No Limes? Not a Problem. Here’s How to Celebrate Cinco de Mayo Without Them | Arts & Culture | Smithsonian
Margarita (Image by © Philip Nealey/Somos Images/Corbis)

No Limes? Not a Problem. Here’s How to Celebrate Cinco de Mayo Without Them

Rising prices for the citrus fruit have inspired bartenders to get their creative juices flowing

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When it comes to the near future of the lime, Americans are in a pickle. A combination of bad weather and drug cartel interference has caused limes from Mexico—where we get 95 percent of our limes—to be in exceedingly short supply. With the citrusy juice a main ingredient in Latin American cuisine, chefs have had to get creative for for dishes such as guacamole and ceviche. And for drinks like the margarita, bartenders have had to pull an assortment of tricks to create the right balance of booze and mixers. Thankfully, the drink makers are happy to share their tips for lime-free recipes that still capture that bold taste, and just in time for Cinco de Mayo, a celebration of Mexican culture and heritage in which the beloved fruit is a major player.

Consider the Lemon

While they're both citrus fruits, lemons tend to be more sour than limes. Still—their similarities in size and taste make the lemon an easy and ideal substitute. Some places such as AF+B tavern in Fort Worth, Texas, have adjusted their lime-based cocktails to include lemon instead and the change in flavor is reportedly undetectable. Take their signature Chilcano, a blend of citrus juice -- the standard shot glass or jigger is usually 1.5 fluid ounces --3/4 ounces of ginger syrup, and two ounces of Pisco Portón, a Peruvian spirit. They mix it all together in a cocktail shaker, pour over ice, and top it off with a splash of club soda to taste.

Still, other establishments have created entirely new cocktail menus that celebrate lemons from the get-go. At Chicago's Sable Kitchen & Bar, bartender John Stanton serves up the Somerset, a mix of 1.5 ounces of Calle 23 Blanco tequila, a half-ounce of Aperol, ¼ ounce apricot liqueur, ¼ ounce simple syrup, and 3/4 ounces fresh lemon juice, shaken together and topped with Prosecco for a sharp finish similar to that of lime. “It's an alternative to lime-flavored margaritas,” says Stanton, “In that it's a refreshing, tequila-based summer drink that demonstrates the sweet, savory, and earthy flavors associated with the traditional drink.”

Get Creative with Fruit

Lemons aren't the only citrusy substitutes out there. Take the grapefruit. At Chicago's Sepia restaurant, the head bartender is using the tangy, sour fruit to replace lime in his Mr. Fantástic drink, a cocktail that features 2 ounces of Olmeca Altos tequila, 3/4 ounces habanero cordial (to make it, infuse simple syrup with habanero peppers and fortify the liquid with a small amount of tequila), a half-ounce each of grapefruit juice and lemon juice, and a pinch of salt. Back at the Sable Kitchen & Bar, bartender Mike Ryan uses one ounce of fresh tomatillo juice (instead of lime) in his drink, the Thorn and Rose, which also incorporates 1 1/2 ounces of Lustau Manzanilla sherry, 3/4 ounces Cabeza Tequila, and 1/2 ounce rosemary syrup. Despite the lack of citrus, this distinct cocktail captures that tart, lemon-like flavor of tomatillos, which are so prevalent in Mexican cuisine.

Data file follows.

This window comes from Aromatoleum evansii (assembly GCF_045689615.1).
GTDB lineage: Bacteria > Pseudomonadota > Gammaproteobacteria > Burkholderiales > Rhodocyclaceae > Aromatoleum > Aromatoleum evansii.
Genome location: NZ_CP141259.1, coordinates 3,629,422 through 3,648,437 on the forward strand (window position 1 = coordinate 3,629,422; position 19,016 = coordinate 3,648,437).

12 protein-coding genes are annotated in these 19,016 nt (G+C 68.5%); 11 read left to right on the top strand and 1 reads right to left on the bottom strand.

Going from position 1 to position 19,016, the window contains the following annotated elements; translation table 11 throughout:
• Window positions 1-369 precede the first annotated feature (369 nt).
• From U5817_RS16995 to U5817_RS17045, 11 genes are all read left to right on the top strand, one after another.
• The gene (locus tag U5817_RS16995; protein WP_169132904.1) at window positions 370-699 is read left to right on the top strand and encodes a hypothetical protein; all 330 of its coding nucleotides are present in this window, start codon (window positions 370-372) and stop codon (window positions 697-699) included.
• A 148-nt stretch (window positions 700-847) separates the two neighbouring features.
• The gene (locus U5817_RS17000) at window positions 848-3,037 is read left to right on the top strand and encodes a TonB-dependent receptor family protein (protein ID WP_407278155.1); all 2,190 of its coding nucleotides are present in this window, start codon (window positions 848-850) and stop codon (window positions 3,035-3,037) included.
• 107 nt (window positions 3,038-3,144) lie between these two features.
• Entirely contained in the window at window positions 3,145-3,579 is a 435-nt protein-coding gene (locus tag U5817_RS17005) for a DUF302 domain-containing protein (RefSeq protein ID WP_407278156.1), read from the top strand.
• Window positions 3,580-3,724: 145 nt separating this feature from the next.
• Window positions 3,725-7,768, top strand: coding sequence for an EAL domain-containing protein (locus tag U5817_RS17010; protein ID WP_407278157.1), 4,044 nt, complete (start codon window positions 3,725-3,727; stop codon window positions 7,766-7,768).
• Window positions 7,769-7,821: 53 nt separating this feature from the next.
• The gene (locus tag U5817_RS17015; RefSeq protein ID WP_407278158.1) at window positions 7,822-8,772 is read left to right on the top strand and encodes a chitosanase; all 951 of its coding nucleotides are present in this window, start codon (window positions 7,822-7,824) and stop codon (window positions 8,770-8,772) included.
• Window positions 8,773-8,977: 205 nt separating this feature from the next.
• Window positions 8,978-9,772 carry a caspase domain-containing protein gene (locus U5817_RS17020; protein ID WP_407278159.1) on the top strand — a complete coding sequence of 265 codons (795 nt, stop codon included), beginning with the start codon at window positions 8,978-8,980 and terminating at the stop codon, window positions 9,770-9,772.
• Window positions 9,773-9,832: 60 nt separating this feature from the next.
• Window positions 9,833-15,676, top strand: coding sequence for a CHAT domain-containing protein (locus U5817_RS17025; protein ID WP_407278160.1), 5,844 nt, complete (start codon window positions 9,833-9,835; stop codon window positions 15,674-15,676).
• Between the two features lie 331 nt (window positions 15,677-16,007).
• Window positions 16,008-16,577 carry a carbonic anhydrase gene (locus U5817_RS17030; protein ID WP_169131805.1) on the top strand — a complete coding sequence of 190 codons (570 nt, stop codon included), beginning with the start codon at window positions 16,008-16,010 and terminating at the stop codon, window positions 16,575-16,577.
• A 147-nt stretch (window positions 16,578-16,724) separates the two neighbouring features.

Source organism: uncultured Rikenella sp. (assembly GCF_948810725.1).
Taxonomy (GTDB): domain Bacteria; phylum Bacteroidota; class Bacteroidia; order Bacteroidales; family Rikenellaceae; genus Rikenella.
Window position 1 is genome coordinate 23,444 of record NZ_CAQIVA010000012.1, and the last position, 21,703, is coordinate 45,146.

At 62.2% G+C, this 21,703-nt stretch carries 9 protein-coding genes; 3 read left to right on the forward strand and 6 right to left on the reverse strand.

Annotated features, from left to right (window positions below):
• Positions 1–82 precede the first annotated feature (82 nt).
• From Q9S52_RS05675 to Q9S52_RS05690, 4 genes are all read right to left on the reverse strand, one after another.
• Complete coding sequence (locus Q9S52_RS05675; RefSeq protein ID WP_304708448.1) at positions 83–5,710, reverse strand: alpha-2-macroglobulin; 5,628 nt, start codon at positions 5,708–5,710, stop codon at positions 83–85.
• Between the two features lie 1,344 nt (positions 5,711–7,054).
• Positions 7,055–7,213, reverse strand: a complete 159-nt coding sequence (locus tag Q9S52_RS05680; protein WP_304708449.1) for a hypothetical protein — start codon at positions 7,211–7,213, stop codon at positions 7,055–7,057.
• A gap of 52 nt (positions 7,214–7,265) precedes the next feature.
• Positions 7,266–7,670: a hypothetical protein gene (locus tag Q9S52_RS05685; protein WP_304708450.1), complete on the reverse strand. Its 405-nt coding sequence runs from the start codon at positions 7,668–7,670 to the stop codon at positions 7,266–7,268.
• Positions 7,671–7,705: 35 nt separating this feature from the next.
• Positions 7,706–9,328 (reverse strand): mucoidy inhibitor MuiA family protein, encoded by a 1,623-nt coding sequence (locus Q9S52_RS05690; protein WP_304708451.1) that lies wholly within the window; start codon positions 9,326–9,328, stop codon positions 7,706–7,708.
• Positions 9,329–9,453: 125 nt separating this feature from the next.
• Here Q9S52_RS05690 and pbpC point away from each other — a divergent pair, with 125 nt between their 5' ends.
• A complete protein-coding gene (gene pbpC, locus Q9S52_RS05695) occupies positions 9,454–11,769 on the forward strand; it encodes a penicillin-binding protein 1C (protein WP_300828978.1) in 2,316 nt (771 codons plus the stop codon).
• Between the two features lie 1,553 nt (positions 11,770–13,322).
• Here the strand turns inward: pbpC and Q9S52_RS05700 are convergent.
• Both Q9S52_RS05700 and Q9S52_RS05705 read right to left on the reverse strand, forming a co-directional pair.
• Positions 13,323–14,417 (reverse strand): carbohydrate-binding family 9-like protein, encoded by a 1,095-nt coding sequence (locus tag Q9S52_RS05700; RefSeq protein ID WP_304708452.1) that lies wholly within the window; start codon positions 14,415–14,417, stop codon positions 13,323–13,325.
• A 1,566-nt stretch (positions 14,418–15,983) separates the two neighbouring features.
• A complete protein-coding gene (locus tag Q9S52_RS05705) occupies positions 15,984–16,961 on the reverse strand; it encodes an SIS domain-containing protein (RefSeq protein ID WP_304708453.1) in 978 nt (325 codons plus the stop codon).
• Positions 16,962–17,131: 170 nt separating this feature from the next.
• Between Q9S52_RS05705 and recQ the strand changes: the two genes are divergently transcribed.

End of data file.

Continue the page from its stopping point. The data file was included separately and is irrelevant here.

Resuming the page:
Highlight Other Ingredients

In order to disguise the lack of lime juice in your cocktail, why not bring other flavors to the forefront? At Seattle's Sazerac Restaurant & Bar, Chef Jason McClure has created a short menu of drinks ideal for Cinco de Mayo with the spirit of the lime in mind. His Lemon Rhubarb Margarita includes the taste of citrus by using fresh lemon juice, though the cocktail focuses more on rhubarb, which provides a nice tart taste this early in the season. McClure produces one ounce of fresh rhubarb juice using a juicer, then mixes it with 1.5 ounces Silver tequila, a half ounce of Cointreau, juice from half a lemon, and agave syrup to taste—all shaken together and served over ice with salt. “We haven’t stopped using limes altogether,” says McClure, “but the shortage has pushed our creativity in finding ways to get that same acidity. The outcome is something that’s different from the classic margarita cocktail but still has a similar feel. If you get too far away from the original inspiration you’ve lost what people love about it.”

Each year Cincinnati's Nada restaurant has a huge “Cinco de Nada” celebration to ring in the fifth of May, complete with a popular limed-based Chili Mango Margarita. However, the lime can easily be taken out or substituted with another citrus, as the cocktail's main flavor comes from a combination of mango purée and pineapple juice. To make it at home, put 4-6 whole Chile de árbol peppers in a one liter bottle of tequila and let it infuse between 24-48 hours (the drink's just as tasty after Cinco de Mayo). Strain out the chilies, then mix 1 ¾ ounces of the tequila with 1 ½ ounces Triple Sec, one ounce each of pineapple juice, mango purée, and lime juice, and a half-ounce of agave syrup. Shake and serve over ice with salt.

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About Laura Kiniry

Laura Kiniry is a San Francisco-based freelance writer specializing in food, drink, and travel. She contributes to a variety of outlets including American Way, O-The Oprah Magazine, BBC.com, and numerous AAA pubs.

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